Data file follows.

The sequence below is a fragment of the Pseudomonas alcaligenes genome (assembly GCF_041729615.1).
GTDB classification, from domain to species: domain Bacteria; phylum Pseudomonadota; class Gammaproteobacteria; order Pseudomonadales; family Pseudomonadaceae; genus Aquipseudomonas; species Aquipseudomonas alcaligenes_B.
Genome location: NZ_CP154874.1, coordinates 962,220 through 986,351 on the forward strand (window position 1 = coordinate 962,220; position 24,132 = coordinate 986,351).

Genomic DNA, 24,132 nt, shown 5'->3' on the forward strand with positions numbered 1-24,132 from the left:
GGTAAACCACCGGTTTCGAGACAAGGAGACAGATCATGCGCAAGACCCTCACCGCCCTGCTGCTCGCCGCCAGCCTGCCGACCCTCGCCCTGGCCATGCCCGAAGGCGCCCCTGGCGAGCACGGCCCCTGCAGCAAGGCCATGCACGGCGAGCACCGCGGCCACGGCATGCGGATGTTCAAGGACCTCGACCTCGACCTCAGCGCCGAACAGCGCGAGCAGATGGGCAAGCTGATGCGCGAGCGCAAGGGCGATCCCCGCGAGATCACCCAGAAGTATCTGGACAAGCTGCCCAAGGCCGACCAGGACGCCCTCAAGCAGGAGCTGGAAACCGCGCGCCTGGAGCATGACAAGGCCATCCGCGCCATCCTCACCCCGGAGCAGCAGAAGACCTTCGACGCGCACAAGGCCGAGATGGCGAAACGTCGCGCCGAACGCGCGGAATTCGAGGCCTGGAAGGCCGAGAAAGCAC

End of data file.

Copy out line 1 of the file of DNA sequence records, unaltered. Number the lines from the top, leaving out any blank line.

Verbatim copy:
The sequence below is a fragment of the Pseudomonas alcaligenes genome (assembly GCF_041729615.1).